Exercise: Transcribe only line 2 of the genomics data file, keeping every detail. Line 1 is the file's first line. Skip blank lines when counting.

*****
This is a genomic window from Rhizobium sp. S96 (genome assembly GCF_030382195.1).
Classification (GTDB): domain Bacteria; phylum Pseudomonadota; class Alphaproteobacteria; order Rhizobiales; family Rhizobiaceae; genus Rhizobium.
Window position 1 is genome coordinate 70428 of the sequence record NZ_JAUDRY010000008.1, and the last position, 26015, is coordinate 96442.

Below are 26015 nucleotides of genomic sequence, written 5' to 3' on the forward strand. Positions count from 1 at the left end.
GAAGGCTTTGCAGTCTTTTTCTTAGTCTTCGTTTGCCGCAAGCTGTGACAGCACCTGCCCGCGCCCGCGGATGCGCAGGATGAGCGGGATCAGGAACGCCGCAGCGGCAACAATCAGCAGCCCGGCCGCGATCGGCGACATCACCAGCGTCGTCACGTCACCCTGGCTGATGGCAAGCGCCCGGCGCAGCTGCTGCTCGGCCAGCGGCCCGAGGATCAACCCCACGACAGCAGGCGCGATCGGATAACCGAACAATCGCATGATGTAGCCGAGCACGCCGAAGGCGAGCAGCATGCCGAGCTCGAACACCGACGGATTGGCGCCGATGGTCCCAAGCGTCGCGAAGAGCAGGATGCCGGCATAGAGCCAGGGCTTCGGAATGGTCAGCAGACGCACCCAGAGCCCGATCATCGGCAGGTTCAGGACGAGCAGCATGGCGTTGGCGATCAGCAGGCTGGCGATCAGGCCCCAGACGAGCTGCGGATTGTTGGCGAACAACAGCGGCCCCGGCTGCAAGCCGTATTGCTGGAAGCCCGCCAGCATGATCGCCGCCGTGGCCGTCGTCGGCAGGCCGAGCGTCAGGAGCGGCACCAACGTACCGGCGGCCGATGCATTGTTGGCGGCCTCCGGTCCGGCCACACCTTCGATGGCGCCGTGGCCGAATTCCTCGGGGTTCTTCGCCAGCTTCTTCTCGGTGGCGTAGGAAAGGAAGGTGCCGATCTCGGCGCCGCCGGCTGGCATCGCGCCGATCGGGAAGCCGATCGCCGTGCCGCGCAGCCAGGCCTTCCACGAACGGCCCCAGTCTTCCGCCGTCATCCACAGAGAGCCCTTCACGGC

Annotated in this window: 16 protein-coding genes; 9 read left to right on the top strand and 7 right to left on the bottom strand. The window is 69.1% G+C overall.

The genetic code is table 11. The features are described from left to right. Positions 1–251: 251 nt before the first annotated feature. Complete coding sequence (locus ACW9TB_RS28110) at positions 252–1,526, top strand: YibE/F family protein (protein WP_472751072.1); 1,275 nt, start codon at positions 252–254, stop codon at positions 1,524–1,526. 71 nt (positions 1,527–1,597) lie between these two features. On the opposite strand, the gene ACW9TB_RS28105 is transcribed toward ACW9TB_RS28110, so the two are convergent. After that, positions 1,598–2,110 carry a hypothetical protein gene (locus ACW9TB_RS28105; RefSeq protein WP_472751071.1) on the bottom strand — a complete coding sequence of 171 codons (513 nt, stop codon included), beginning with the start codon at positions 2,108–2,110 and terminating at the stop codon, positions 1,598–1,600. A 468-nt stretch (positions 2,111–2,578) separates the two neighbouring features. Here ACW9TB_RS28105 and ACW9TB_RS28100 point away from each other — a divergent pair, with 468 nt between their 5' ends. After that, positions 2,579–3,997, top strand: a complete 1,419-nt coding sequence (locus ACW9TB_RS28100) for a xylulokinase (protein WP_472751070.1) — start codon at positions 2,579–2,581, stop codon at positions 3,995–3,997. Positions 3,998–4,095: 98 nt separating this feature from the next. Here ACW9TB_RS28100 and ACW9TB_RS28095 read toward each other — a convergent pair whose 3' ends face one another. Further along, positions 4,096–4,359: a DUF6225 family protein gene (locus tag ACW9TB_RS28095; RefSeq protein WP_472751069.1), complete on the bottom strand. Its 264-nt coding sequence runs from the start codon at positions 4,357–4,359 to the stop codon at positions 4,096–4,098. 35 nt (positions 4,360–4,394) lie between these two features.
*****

Classification (GTDB): domain Bacteria; phylum Pseudomonadota; class Alphaproteobacteria; order Rhizobiales; family Rhizobiaceae; genus Rhizobium.